The city of Hitchcock needs to cut operating expenses by $860,000 through service reductions and by eliminating staff positions in the police and street departments, a pair of consultants told commissioners Monday.
The reduction is necessary to keep the city out of the red, consultant C.B. “Bix” Rathburn said.
The city had planned to cover about $690,000 in operating expenses with fund balance money, but had only $390,000 available, Rathburn said.
Rathburn and fellow consultant Ron Cox blamed much of the city’s financial woes on inconsistent sales tax revenues combined with quickly rising expenses.
The two consultants backed a plan created by city employees calling for deep cuts across the board, including the reduction of some services and the elimination of four positions in the police department and two positions in the street department.
“But these changes can’t be maintained forever,” Rathburn said.
The city already had instituted a hiring freeze and halted capital projects, and would have to scale back scheduled road repair work, officials said.
The city in 2015 received about $2.38 million in sales tax revenue from the state comptroller’s office, records show. That number declined to $1.53 million in 2016 and down to $1.19 million in 2017, records show. That was about a 50 percent decline in two years.
“The property tax is pretty consistent, but sales tax is not what you need to be basing a budget on,” Rathburn said.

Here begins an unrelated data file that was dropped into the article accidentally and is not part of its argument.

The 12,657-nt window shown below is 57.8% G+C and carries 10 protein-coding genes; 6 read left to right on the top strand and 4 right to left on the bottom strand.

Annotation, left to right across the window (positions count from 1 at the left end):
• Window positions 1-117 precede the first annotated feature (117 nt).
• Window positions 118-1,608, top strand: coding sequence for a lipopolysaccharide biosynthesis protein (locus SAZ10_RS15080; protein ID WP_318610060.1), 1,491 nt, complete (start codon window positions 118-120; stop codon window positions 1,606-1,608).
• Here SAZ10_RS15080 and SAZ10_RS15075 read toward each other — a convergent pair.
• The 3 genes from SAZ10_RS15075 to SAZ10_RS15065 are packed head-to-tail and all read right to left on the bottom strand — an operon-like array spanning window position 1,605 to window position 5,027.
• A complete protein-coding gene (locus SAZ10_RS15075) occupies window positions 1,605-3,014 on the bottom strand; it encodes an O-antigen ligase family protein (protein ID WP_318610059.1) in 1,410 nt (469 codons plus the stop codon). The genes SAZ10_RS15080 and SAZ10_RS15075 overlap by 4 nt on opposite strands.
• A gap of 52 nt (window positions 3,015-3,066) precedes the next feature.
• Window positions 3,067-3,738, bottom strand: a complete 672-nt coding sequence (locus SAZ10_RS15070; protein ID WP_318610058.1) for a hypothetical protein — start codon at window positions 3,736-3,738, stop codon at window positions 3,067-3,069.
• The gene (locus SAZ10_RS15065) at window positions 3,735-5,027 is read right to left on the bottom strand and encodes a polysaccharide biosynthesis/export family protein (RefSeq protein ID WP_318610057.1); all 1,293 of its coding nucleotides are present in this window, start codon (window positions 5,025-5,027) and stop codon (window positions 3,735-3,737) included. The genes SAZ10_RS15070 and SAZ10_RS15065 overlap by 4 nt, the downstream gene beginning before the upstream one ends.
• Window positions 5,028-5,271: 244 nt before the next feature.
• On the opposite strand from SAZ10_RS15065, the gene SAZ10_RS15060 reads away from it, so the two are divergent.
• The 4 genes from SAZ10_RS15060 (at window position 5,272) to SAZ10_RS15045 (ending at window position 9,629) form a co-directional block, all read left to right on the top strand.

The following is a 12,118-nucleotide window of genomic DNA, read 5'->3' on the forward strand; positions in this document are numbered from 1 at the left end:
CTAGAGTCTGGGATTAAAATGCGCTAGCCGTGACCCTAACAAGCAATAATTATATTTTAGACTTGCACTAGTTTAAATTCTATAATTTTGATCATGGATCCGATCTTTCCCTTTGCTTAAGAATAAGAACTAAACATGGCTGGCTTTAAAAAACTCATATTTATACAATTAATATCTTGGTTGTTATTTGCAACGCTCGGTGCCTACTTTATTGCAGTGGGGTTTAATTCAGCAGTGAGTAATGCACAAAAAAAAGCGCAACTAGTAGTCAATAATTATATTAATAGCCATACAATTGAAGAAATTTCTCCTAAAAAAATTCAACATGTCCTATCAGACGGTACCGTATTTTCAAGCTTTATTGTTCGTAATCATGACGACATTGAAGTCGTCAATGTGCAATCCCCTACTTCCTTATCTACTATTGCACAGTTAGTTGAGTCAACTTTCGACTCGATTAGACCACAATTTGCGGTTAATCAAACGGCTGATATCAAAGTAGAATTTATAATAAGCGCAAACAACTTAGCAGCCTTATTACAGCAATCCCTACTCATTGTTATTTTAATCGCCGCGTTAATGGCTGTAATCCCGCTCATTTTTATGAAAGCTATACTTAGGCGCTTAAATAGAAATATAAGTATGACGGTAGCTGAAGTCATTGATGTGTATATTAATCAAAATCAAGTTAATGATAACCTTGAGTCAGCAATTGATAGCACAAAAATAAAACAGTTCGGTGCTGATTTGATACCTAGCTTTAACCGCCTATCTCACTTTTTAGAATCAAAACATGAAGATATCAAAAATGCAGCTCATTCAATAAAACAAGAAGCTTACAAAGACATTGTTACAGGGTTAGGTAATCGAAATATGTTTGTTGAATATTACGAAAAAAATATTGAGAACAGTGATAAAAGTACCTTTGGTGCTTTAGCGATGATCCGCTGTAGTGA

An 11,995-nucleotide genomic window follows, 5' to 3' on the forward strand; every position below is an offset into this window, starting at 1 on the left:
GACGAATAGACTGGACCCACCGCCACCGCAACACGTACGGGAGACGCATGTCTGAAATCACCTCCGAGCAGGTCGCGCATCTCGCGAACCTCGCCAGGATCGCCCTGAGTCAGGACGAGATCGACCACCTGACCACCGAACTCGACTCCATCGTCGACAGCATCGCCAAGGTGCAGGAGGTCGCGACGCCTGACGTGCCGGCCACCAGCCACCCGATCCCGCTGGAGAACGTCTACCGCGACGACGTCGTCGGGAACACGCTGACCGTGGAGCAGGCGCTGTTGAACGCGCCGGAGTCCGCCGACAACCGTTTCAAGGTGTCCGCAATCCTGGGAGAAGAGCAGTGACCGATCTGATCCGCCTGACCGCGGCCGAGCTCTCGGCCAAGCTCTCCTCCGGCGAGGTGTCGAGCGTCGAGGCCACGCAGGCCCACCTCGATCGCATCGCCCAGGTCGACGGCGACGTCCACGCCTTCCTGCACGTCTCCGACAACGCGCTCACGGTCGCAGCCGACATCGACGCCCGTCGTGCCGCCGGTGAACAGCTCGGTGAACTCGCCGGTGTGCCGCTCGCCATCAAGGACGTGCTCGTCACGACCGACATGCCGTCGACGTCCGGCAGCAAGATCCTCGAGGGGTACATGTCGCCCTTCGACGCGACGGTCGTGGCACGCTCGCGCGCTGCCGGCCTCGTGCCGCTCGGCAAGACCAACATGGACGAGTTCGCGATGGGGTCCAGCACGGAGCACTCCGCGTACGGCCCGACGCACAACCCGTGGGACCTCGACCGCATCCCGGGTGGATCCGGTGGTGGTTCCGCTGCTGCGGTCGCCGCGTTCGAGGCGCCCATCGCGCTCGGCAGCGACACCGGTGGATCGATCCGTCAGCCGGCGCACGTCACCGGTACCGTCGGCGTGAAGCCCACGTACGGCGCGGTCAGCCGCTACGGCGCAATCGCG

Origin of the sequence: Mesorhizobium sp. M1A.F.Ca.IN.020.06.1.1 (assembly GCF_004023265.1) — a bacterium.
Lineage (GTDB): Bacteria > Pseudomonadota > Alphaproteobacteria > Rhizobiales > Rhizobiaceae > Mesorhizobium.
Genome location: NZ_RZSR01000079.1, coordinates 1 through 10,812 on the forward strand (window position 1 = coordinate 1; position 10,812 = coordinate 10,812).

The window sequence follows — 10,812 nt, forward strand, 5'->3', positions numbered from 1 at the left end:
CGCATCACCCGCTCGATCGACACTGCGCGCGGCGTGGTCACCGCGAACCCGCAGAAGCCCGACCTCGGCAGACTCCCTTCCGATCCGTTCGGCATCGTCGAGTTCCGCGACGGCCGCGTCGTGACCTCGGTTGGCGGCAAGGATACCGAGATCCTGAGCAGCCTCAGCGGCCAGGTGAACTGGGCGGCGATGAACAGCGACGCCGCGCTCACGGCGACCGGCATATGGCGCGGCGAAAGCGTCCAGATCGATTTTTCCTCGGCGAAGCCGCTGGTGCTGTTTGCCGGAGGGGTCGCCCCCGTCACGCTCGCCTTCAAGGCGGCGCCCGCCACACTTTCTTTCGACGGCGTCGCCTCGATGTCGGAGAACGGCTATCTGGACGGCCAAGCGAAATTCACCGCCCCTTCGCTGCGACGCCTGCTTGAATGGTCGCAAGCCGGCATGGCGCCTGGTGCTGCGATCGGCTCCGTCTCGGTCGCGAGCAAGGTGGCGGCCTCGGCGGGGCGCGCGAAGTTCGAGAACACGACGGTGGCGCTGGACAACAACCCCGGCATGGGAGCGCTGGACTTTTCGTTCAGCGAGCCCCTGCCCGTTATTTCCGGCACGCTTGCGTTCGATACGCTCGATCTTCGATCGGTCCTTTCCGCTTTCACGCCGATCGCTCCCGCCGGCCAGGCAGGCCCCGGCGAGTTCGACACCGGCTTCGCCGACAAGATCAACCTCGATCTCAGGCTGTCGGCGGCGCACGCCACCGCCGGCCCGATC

The severity of the city’s fiscal woes was reduced somewhat when city officials found a duplicate payment to a tax increment reinvestment zone and Cox suggested charging an administrative fee, Rathburn said.
Together those two changes accounted for about $920,000 in savings, Rathburn said.
“This has helped us see some immediate relief, but we still need to reduce this year’s and next year’s budget,” Cox said.
Hitchcock should eventually have about $3.5 million to $3.6 million in expenses in a given fiscal year, Rathburn said. Commissioners in Aug. 21, 2017, had approved a general budget of about $4.58 million in both total revenues and expenditures, documents show.
Mayor Dorothy Childress said Monday the city had its work cut out, but she was optimistic moving forward.
“I believe in the city of Hitchcock, our people and our future,” Childress said. “The new financial processes and disciplines discussed tonight by the city commission will serve as the foundation to a stronger Hitchcock for the next generation,” she said.
Commissioners on Nov. 7, 2017, authorized Mayor pro tem Randy Stricklind to negotiate a deal with Rathburn to review the city’s organizational structure, financial operations and planning that would clear up some of the financial questions.
The cost of Rathburn’s $15,000 contract was eventually paid for by the city’s Industrial Development Corp., Childress said.
Commissioners did not take action on the proposal.